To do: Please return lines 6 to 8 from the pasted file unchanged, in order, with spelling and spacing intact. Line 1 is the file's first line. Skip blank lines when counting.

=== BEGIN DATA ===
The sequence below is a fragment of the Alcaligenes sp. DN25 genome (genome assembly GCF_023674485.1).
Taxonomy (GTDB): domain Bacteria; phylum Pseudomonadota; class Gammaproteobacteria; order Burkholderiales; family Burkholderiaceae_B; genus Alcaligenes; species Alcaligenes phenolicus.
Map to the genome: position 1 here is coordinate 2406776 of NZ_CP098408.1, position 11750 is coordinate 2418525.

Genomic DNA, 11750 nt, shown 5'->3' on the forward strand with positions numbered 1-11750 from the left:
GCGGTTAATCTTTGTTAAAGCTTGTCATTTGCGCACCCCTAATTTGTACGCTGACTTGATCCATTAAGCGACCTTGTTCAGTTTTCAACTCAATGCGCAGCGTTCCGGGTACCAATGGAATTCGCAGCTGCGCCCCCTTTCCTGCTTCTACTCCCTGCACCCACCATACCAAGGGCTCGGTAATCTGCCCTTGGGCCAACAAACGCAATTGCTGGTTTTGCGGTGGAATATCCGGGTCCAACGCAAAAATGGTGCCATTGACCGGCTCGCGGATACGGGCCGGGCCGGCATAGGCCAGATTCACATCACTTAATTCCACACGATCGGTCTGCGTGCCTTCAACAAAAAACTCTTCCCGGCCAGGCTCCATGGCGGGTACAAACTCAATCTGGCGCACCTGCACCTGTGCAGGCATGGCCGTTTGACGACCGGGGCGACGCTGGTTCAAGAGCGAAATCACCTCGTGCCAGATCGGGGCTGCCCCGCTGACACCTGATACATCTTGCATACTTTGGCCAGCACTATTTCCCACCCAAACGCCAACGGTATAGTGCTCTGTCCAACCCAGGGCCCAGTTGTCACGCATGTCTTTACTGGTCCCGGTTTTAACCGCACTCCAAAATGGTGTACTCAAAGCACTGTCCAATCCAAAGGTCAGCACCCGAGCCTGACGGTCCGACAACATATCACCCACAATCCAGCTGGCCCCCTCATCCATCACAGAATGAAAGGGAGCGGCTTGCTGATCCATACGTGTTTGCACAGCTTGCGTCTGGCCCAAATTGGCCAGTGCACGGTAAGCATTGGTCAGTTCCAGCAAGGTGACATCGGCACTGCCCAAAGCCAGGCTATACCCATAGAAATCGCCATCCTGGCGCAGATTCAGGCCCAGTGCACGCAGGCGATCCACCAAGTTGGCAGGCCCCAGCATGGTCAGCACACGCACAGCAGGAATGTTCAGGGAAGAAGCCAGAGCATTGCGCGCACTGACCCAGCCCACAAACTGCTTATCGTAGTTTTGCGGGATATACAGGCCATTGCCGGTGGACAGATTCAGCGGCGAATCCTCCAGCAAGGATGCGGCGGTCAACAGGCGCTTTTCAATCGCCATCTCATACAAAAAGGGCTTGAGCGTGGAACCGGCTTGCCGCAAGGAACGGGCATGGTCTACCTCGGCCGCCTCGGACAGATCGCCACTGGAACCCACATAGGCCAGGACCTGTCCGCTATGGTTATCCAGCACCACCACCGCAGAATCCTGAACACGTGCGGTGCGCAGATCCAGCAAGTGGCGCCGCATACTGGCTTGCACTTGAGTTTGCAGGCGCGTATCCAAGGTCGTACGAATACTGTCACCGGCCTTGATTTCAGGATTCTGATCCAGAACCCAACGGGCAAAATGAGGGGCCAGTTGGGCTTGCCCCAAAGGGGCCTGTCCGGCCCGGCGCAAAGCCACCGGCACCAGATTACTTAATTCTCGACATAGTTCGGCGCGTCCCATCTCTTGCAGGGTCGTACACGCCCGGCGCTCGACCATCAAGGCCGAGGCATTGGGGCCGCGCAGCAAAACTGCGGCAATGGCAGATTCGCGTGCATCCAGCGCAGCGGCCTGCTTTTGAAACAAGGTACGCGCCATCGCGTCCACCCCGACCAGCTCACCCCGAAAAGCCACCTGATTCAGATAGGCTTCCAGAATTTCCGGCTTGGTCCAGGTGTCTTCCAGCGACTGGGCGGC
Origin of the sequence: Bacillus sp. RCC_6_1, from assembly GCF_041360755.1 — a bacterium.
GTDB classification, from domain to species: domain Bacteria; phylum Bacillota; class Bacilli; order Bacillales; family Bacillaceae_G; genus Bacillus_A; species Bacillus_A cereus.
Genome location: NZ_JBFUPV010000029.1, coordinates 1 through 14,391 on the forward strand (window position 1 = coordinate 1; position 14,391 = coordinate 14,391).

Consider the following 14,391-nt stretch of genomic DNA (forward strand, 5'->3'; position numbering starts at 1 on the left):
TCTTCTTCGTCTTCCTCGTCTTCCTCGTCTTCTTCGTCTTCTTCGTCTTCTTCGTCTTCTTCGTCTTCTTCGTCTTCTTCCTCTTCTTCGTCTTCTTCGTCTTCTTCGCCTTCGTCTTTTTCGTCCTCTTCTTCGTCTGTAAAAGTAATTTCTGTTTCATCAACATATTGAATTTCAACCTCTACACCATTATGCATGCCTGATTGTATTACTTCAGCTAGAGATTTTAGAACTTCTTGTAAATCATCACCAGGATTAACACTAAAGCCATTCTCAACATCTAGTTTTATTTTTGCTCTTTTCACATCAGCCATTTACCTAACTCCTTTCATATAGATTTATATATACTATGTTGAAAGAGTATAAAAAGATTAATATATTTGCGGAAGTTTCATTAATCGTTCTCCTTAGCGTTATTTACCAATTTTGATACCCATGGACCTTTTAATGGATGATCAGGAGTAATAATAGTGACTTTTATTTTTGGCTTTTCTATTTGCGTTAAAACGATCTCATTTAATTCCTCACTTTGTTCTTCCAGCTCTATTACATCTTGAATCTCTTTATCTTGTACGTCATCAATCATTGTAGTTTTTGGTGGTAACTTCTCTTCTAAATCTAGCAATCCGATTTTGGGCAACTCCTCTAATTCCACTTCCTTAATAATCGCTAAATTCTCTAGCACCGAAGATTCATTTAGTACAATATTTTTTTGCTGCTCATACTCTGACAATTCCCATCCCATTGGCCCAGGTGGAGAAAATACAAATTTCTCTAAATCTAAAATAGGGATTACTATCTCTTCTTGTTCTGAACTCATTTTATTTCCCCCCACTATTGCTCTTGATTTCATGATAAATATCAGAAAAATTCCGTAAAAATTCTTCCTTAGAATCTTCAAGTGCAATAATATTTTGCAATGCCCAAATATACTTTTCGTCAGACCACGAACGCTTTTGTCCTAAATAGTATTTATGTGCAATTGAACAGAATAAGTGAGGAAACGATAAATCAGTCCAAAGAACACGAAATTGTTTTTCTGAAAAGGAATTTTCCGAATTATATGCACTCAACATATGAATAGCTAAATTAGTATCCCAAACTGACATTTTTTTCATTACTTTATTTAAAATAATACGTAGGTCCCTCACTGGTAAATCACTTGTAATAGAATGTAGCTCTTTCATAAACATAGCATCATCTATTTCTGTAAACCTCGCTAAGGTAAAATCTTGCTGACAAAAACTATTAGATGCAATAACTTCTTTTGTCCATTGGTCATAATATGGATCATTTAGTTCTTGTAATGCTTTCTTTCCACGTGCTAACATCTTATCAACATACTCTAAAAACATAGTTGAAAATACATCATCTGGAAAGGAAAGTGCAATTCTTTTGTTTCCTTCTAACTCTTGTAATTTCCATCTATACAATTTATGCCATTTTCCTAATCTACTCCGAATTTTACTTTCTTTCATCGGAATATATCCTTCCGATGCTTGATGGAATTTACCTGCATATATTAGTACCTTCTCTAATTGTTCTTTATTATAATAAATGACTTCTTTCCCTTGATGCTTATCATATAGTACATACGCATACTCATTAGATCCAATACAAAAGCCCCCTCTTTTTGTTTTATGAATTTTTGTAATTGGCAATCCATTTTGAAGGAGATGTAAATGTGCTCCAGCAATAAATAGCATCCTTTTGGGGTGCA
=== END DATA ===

Origin of the sequence: Bacillus sp. RCC_6_1, from assembly GCF_041360755.1 — a bacterium.
GTDB classification, from domain to species: domain Bacteria; phylum Bacillota; class Bacilli; order Bacillales; family Bacillaceae_G; genus Bacillus_A; species Bacillus_A cereus.
Genome location: NZ_JBFUPV010000029.1, coordinates 1 through 14,391 on the forward strand (window position 1 = coordinate 1; position 14,391 = coordinate 14,391).